I’m still having my bad days with the low carb/low sugar diet but I’m plugging along. I owe a great deal to the screening process because it forced me to deal with my numbers and also got me on the right meds. It also got me hooked in to how to lead a better overall healthy lifestyle.



Introducing Jim Hensrud

Jim recently joined the City as the Health and Fitness Specialist for the Police Department.


Tell us a bit about your background and experience. How will you use it to help the employees of the Police Department get and stay in shape?
I have a bachelor’s degree in Exercise Science: Cardiopulmonary Rehabilitation from Winona State University. I am also certified as a Clinical Exercise Specialist from the American College of Sports Medicine. My education is focused on strength and cardiovascular training, fitness programming, nutritional guidance with a special emphasis in heart disease prevention and rehabilitation. Since I have completed my education I have spent the last few years providing personal and group training to individuals in their homes, gyms or corporate fitness centers.


Every person is different. I believe in sitting down with a person to develop a fitness and diet plan specifically for them. I put an emphasis in educating someone to understand the importance of diet and exercise and how to keep themselves active and healthy. I encourage anyone with questions to call or stop by anytime.


What are some common myths people have about exercise and nutrition?
A few sources I found claimed that $61 billion was spent in the USA on weight loss products in 2012. Many products use false claims or information to make money in this large market. Healthy weight loss is recommended at 1-2 pounds a month. Any product that claims faster weight loss should be avoided. Also, avoid all sales pitches that sell you a product to consume to lose weight. Choose a diet plan that you can follow the rest of your life that contains nothing but natural sources of foods. My best advice: DO NOT take advice from someone trying to sell you something. Another myth is that people must exercise a certain location to lose weight from that area. Where you store fat is based on genetics. You cannot lose weight in specific areas and not others.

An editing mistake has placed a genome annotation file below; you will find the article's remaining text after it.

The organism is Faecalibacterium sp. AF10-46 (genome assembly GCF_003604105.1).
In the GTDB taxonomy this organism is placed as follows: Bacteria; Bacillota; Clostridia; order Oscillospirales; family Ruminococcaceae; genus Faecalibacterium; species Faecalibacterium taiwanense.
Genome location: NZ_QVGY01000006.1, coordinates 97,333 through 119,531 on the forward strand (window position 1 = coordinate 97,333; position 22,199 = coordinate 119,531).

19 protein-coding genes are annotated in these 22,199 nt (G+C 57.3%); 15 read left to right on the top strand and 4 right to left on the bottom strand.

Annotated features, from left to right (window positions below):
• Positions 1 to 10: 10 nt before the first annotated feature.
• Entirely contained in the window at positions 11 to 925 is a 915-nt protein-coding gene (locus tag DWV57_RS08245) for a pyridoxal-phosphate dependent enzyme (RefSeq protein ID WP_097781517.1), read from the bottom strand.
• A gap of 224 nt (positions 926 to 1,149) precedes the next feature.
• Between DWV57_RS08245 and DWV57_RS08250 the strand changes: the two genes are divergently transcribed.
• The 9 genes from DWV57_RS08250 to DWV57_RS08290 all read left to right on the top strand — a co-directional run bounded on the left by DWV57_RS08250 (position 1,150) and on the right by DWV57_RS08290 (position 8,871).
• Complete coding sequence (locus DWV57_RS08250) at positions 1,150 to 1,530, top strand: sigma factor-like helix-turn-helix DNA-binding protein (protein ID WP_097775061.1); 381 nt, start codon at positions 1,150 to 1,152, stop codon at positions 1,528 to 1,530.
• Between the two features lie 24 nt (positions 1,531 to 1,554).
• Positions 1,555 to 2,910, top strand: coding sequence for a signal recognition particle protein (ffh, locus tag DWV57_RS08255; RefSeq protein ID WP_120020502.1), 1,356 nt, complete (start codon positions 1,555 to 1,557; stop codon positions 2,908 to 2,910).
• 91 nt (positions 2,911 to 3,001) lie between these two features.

To lose weight, what has a bigger impact – diet or exercise?
I would say weight loss is 55% activity, 45% nutrition. Those numbers are debatable, but the relationship is very close. You can run marathons and have trouble losing weight if you eat fast food every day. Likewise, the healthiest eater may struggle with weight if they are completely sedentary.

For someone who hasn’t exercised in a long while or is new to it, what would a beginning program look like? Do you have tips for getting started?
Often changes happen slowly so I do not expect anyone to go from no exercise to 5-6 days a week. Three days a week is a good starting point for about 30 minutes at a time. I always tell people to ease into a program to avoid injury or overtraining. Slowly work your way to the minimal recommended amount of 150 minutes a week. A person should begin with something they enjoy to keep them interested, preferably participating in one of their favorite sports. My tips are to schedule exercise into your day early to make sure it gets done and to stick with the program for about 8 weeks to see results. Once a person sees the results they are more likely to stick with a program.

For people already in shape and exercising regularly, is there anything new for them to add to or change in their workouts to get even more results?
Remember the FITT principle:
Frequency: how often someone works out in a week
Intensity: how hard someone works out
Time: how long someone works out
Type: the type of exercise conducted


The human body typically adapts to the same fitness program after two weeks. To see physical improvements, an individual must increase one of the above factors from the FITT principle. If a person is exercising as often as needed or as often as possible, they may consider working out harder (increasing Intensity), or changing what they do (different strength training exercises or biking instead of running). The more you change your program, the more you challenge your body to adapt. If an exercise does not challenge you, it does not change you!